vrijdag 9 juni 2017
Invisible Republic. Bob Dylan's Basement Tapes. Greil Markus
When in the early summer of 1966 Bob Dylan fell from his motorcycle (or not), the world shifted just a little. It is one of that sort of incidents after which something changed, an incident that can be pinpointed to as the moment of change. Dylan who had been battling his audiences who wanted him in his old, acoustic, place as the voice of his generation, while he was busy changing the face of popular and rock music. While he was working on the career he was about to have. Dylan is like Picasso, I always tend to think. His works can be defined into periods, with change as soon as he's bored or said enough and then reinvents himself, baffling all those left behind with their expectations. Often speechless or even in anger, as the man does not do what is expected of him.
In the summer of 1966 Dylan disappeared from the face of the earth, the public side of it. Just like The Beatles did in that same summer. After his recuperation he invited his touring band to come to where he was residing in the Catskills, upstate New York, somewhere around the later very famous Woodstock. There they started a recording process that all in all lasted for almost a year. Music that at the time did not lead to a single record being released. Dylan's late 1967 record had nothing to do with the basement recordings (as they didn't with his success album 'Blonde On Blonde' from 1966).
The sessions led to some hits for other artists and to a few songs on The Band's debut album 'Music From Big Pink', where the basement was situated in. So here we have recording sessions producing dozens of songs, old folk song covers by artist from 'Anthology of American Folk Music' and others and loads of Dylan originals. Some of which are hardly more that snippets full of laughter, never returned to.
That is the physical output. The sessions did something else to. According to Greil Marcus the author of this book, the sessions more or less started the music we now call (alt.)Americana. It started the career of The Band, who found its own voice and songwriting talent in the process, combining the past with the present. And, it set Dylan on a different path, allowing folk and country (back) into his version of rock and pop, mixing everything. Although the extremely stern 'John Wesley Harding' still is a hard album to stomach nearly 50 years later.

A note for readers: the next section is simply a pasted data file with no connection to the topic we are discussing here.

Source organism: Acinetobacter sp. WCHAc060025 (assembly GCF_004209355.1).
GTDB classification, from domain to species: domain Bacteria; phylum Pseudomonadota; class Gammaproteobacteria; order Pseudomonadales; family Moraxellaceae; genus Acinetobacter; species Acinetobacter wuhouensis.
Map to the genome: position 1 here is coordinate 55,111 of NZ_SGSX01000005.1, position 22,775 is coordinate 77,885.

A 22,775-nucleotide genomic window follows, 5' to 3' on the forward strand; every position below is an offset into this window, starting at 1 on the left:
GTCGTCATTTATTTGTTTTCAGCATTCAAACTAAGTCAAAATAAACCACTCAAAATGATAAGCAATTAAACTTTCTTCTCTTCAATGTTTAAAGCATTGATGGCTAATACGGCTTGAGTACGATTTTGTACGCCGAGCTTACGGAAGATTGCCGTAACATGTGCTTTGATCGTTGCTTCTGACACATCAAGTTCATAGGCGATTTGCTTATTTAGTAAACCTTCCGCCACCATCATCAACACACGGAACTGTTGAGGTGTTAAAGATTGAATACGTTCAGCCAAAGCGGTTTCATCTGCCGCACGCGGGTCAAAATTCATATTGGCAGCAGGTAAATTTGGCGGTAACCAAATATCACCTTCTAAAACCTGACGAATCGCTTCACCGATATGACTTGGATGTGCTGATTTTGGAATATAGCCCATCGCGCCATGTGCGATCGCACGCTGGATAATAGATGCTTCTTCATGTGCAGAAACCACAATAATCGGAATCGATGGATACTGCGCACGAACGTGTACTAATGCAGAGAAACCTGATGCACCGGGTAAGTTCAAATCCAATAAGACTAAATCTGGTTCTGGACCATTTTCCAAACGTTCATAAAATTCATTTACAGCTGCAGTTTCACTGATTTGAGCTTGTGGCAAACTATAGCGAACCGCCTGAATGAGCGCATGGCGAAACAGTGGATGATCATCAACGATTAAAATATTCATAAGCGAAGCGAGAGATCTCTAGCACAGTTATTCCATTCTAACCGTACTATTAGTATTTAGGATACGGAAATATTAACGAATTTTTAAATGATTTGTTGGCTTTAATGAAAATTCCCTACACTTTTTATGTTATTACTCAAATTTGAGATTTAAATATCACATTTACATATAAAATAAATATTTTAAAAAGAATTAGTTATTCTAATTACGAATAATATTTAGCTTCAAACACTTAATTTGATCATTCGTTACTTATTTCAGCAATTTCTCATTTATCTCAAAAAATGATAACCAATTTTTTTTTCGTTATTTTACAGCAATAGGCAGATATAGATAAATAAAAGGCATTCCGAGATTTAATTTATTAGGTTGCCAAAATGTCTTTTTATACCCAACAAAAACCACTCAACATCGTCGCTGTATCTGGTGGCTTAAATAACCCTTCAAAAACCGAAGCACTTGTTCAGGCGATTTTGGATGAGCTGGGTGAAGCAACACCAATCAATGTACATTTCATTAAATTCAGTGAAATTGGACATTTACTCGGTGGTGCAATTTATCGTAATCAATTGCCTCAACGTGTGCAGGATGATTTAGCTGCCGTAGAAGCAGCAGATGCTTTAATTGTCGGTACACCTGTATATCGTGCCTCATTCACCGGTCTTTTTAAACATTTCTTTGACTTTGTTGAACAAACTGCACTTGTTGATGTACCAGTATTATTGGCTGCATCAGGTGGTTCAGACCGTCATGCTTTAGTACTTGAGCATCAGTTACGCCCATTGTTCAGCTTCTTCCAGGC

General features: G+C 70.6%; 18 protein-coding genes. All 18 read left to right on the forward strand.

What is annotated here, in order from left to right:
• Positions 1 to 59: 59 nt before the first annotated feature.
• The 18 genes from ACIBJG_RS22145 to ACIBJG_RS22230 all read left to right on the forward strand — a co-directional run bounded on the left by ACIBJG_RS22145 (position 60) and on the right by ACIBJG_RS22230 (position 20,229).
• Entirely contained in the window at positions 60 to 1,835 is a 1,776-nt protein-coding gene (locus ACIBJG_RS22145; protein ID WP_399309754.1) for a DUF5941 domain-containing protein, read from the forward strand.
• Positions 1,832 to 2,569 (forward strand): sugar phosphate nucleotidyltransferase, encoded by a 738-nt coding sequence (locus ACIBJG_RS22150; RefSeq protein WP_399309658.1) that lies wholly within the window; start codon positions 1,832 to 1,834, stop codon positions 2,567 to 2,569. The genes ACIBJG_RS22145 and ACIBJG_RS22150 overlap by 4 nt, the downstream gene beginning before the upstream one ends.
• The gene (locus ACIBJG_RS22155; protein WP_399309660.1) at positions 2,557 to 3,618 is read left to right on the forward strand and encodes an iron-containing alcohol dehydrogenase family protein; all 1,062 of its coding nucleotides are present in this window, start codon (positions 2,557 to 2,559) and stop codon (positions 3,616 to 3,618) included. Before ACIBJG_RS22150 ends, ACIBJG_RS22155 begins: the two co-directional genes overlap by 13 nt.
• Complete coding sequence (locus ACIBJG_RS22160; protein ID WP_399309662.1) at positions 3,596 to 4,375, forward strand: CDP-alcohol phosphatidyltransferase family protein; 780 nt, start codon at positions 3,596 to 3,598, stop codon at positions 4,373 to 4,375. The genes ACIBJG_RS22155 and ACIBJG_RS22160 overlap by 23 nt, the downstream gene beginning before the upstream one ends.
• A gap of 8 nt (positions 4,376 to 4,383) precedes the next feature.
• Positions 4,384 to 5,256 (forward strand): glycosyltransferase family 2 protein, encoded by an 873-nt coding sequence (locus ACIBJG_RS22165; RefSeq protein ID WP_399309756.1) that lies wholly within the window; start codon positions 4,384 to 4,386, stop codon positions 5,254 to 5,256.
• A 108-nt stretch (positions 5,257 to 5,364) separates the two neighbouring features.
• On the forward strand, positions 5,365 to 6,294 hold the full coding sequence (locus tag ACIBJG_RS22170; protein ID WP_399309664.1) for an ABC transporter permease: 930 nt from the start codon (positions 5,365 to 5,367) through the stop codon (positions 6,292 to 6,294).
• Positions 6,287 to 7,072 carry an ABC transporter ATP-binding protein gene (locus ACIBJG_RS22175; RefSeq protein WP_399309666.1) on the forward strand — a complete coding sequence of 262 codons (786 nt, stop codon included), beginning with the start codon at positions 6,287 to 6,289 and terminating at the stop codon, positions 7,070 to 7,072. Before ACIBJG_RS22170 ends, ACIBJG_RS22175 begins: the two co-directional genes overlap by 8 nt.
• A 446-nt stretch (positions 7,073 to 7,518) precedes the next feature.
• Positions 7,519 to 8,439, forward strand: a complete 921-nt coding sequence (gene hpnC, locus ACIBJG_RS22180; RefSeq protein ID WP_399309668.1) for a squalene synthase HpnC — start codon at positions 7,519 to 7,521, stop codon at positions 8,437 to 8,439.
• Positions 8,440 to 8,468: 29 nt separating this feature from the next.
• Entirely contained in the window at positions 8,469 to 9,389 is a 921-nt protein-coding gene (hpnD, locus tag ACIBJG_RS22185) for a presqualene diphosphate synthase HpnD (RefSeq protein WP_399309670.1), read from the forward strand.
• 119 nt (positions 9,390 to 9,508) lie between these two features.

In his story trying to tie 'The Basement Tapes' to American (musical) history Greil Markus sometimes goes straight over my head. I just lack some fundamental knowledge that seems to be necessary to really follow him. By creating mythological worlds, the "invisible republic", "Smithville" and "Kill Devil Hill", where he lets loose the songs and personae singing and/or within the songs, a world is created in which to explain the lyrics to the songs. All these worlds converge in that basement and come out as something different, something new but of an undefinable age. Some of the songs are downright dangerous, impossible to escape with your life from, Markus suggests.
In other parts he brings the 1920s singer Dock Boggs alive with his description of the man, his life, his stories, as taped by Mike Seeger, and the times in the backwaters of Virginia and Kentucky. Listening to Boggs' music for the first time on Spotify, yes the man is on there, it is still not difficult to hear the impact the man and his banjo may have had at the time. The voice rough, un-trained, raspy, nasal. And who does that make me think of?
http://wonomagazine.blogspot.nl/2014/11/the-basement-tapes-complete-bootleg.html) The book is certainly an aid to understand what went on at the time a bit better. Greil Marcus may sound a bit pompous here and there and flying high as a bird, things do come together. Showing how important these recording from 1967 up to early 1968 were and what great songs came from them.
Because that it did. Released as hits for others, Manfred Mann's 'Mighty Quinn' is in my possession for many decades and 'This Wheel's On Fire' by Julie Driscoll and Brian Auger's Trinity being one of my favourite songs of the era, and on loads of illegal records that somehow found their way from copies of the tapes in the possession of The Band's organist Garth Hudson, who recorded the whole process. It wasn't until 1975 that a double album was released from the tapes and through the years more and more came out, until in 2014 most of the tapes found their way to a cd box release.
In the U.S. religion has always embattled wordly expressions, Markus writes, going all the way back to the first settlers, often religious persecuted groups off to a new start in a new world. This battle goes on right up to today. Dylan & The Band made the worldly songs win in their day, as the singers and their cultural heritage they tapped into were all but dead in 1975. That makes me point out that we are coming to such a tipping point again in 2017. The generation that led the world into Americana is about to leave this world. Three of The Band's five members are no longer among us. Tribute bands are starting to draw large audiences as the originals are no longer there to play for us. That leaves me with one question: is a new sort of basement tapes gathering of musicians necessary? There's one major difference with 1967? Dock Boggs is on Spotify for everyone to hear, let alone what came after him. That is not the same as preserving that voice, that culture and passing the flame to a next generation. And that is exactly what Bob Dylan and his band, later The Band, did during these recording sessions, bundling energy and passing the flame.